We had lot’s of fun on this flat to rocker board and really appreciate the new design. The Honeypot went from a board for a choice few to a board for many. It’s now a very fun all mountain freestyle ride.
The 2012 Forum Honey Pot Snowboard Review by The Good Ride
Riders: James and Jimbo
Bindings: Burton Cartel Re-Flex
Boots: Burton SLX
|How It Rides 2012
|Turn Initiation||Super Easy||Edge Hold||Average||Switch||Excellent||Jumps||Good|
Forum Honey Pot and Holly Molly are two very unique boards. The spooned nose/tail is not terribly unique but the lifted edge around the bindings is very unique. We don’t know what to make of it. It really has it’s own personality but if we were to try to explain it we would say this is a camber board that acts like a rocker board. It has the stability and pop of camber combined with the loose feel of rocker. We never would of realized how much of a difference it makes when it comes to turn initiation and a catch free ride. We can’t say this board was either of our favorites but it did make for a unique ride that some park riders could really appreciate.
Groomers– The Honey Pot really didn’t shine in the groomer category. Something was off but we didn’t feel comfortable riding in the hard pack with this board. The lack of edge hold made for a ride that slides a lot and and it wasn’t that pleasn’t riding in these conditions. The ride could be a lot better in softer conditions but it’s still not ideal for groomers.
Powder: Not so good. This is a camber twin. That will not float well in powder.
Turn Initiation and Carving: The Honey Pot was tough for both of us to initiate a clean turn. The raised up rails at the bindings makes you feel like you have to really lean into the board and then it feels like its going to give way and wash out. We actually washed out numerous times when getting to know this board. We found that the Honey Pot skidded out when turning as well. It was also very difficult to steer when one footing off of the chair. Both of us had a couple awkward moments that were worse than any rocker or hybrid rocker board than we have ridden.
Speed: The Honey Pot is not ideal for a long straight line on a groomer but it has good park speed.
Weight– Pretty light and easy to throw around
Edge Hold: We found out that you really need the edges between the feet. The conditions weren’t horrible but they were pretty hard with some scraped away snow on the top. We took up the Rossignol Angus as well and it held an edge without any problem on any condition. The Honey Pot slid out a lot.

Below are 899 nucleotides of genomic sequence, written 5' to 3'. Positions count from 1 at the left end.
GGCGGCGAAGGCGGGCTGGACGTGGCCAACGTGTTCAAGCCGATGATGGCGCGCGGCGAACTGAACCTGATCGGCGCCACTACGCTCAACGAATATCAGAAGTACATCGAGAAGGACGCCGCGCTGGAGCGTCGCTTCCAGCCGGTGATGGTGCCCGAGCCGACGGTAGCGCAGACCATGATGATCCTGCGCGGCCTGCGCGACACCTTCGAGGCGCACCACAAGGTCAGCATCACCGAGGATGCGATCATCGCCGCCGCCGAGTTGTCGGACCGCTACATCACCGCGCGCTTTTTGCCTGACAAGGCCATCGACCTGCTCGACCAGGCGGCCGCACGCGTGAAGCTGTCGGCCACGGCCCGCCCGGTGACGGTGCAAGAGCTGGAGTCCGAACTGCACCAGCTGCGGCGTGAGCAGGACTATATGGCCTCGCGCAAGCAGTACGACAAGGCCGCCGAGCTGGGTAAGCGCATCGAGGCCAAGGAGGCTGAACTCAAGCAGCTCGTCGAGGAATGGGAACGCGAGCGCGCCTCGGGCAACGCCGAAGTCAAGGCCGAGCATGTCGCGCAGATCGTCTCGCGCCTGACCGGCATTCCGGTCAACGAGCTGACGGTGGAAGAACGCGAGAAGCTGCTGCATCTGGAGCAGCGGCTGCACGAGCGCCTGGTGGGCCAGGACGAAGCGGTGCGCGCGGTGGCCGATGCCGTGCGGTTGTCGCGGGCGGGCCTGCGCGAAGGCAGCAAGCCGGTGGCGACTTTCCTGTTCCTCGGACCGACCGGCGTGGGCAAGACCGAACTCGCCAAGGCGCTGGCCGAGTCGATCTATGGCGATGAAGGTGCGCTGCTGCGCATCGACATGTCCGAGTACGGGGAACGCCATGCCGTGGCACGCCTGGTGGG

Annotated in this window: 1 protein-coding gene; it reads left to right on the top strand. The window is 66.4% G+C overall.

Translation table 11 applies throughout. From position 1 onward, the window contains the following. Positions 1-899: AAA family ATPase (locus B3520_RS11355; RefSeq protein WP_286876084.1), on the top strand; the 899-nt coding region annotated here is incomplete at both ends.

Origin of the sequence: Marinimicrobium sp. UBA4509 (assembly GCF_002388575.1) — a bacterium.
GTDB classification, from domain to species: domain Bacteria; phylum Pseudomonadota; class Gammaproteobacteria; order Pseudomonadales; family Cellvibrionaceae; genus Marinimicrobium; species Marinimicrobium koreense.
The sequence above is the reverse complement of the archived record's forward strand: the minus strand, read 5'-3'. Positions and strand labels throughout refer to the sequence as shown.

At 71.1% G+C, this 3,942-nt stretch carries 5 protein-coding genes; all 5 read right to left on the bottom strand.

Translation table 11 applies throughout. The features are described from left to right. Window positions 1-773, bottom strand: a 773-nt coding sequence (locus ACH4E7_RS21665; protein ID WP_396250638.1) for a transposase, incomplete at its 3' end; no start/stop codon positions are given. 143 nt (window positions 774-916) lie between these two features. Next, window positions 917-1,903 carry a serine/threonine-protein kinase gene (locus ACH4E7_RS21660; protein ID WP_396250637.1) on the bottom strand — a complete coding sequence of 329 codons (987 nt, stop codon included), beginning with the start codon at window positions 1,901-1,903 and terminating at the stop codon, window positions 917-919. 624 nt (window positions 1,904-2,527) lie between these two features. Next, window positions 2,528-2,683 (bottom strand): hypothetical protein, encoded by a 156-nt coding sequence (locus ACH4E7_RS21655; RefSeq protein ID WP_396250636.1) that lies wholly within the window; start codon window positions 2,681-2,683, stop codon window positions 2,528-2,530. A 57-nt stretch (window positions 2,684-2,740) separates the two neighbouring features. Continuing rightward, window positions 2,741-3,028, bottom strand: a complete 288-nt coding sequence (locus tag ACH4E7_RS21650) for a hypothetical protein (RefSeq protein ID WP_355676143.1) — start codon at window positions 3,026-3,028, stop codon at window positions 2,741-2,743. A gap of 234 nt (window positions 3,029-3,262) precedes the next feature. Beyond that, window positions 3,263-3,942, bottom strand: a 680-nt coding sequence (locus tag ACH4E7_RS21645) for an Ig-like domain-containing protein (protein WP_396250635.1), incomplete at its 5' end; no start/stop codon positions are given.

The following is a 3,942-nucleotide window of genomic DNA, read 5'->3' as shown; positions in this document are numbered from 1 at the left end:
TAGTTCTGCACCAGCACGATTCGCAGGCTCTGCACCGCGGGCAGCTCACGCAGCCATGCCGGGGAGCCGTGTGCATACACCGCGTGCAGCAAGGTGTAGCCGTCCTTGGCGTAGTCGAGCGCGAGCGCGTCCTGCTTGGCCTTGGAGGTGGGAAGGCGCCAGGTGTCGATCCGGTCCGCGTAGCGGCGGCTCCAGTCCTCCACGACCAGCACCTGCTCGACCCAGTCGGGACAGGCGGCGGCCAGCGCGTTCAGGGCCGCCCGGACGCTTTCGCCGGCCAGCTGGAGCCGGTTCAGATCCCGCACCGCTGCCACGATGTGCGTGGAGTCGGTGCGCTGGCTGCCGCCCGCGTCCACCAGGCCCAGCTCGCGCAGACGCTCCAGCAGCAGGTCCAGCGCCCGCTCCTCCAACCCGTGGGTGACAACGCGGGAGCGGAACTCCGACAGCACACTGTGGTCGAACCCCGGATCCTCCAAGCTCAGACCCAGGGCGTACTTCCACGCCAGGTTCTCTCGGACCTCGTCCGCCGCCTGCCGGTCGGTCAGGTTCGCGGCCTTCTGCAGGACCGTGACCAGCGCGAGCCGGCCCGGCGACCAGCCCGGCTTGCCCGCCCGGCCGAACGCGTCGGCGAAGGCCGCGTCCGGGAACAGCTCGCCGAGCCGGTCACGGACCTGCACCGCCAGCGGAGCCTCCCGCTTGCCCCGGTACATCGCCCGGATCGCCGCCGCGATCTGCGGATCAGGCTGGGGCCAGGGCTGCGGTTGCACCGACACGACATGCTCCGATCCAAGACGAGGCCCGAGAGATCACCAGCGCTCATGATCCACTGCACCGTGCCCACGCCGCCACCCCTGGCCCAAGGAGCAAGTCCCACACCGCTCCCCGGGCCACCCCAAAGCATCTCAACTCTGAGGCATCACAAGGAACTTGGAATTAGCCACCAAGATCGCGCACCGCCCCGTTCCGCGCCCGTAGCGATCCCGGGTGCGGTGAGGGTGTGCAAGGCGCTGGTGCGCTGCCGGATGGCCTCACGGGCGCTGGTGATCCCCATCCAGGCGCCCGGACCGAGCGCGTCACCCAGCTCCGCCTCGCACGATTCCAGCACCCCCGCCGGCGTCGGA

Flex: The Honey Pot is closer to the medium side of soft but it’s still pretty soft.
Switch: The Honey Pot is a twin with a centered stance so of course it rides just as well switch as it does regular.
Pipe: The lack of edge hold made for a different ride in our super duper pipe. It wasn’t much fun but we got use to it after a few laps in the pipe. If the pipe is your thing the Honey Pot isn’t.
Rails/Jibbing: This is border line excellent. If the flex was just a bit softer the Honey Pot would be really fun. The spoon nose/tail was super easy to butter off of anything. This is one place where we felt the Honey Pot did a good job.
Jumps: The Honey Pot is pretty fun on jumps. It’s very loose and spinney so we had a lot of fun on small to medium jumps. We didn’t go big but felt it had the potential to. The one thing we notices is the pop wasn’t what we would expect from a camber board. It didn’t have a super springy feel but could do a decent job generating your own air.
All in all we couldn’t decide if the Honey Pot was something we could get use to. Part of me (editor) felt that maybe I didn’t have the ability to utilize this tech. The person I rode with (Jimbo) is a very competent rider and he seemed to find more uses for the tech but still felt a bit off. I feel this board could be good for an expert park rider but not for the average all mountain rider like myself. This is not for everyone.